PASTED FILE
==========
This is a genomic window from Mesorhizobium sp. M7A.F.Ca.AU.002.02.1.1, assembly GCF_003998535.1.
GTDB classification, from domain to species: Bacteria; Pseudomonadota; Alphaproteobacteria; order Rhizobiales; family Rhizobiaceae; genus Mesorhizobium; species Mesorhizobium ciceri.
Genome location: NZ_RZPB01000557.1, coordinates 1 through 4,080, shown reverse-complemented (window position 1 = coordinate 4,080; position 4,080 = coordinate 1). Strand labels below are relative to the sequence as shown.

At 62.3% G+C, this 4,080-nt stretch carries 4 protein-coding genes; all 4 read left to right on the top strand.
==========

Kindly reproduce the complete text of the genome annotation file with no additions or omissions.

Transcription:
This is a genomic window from Mesorhizobium sp. M7A.F.Ca.AU.002.02.1.1, assembly GCF_003998535.1.
GTDB classification, from domain to species: Bacteria; Pseudomonadota; Alphaproteobacteria; order Rhizobiales; family Rhizobiaceae; genus Mesorhizobium; species Mesorhizobium ciceri.
Genome location: NZ_RZPB01000557.1, coordinates 1 through 4,080, shown reverse-complemented (window position 1 = coordinate 4,080; position 4,080 = coordinate 1). Strand labels below are relative to the sequence as shown.

At 62.3% G+C, this 4,080-nt stretch carries 4 protein-coding genes; all 4 read left to right on the top strand.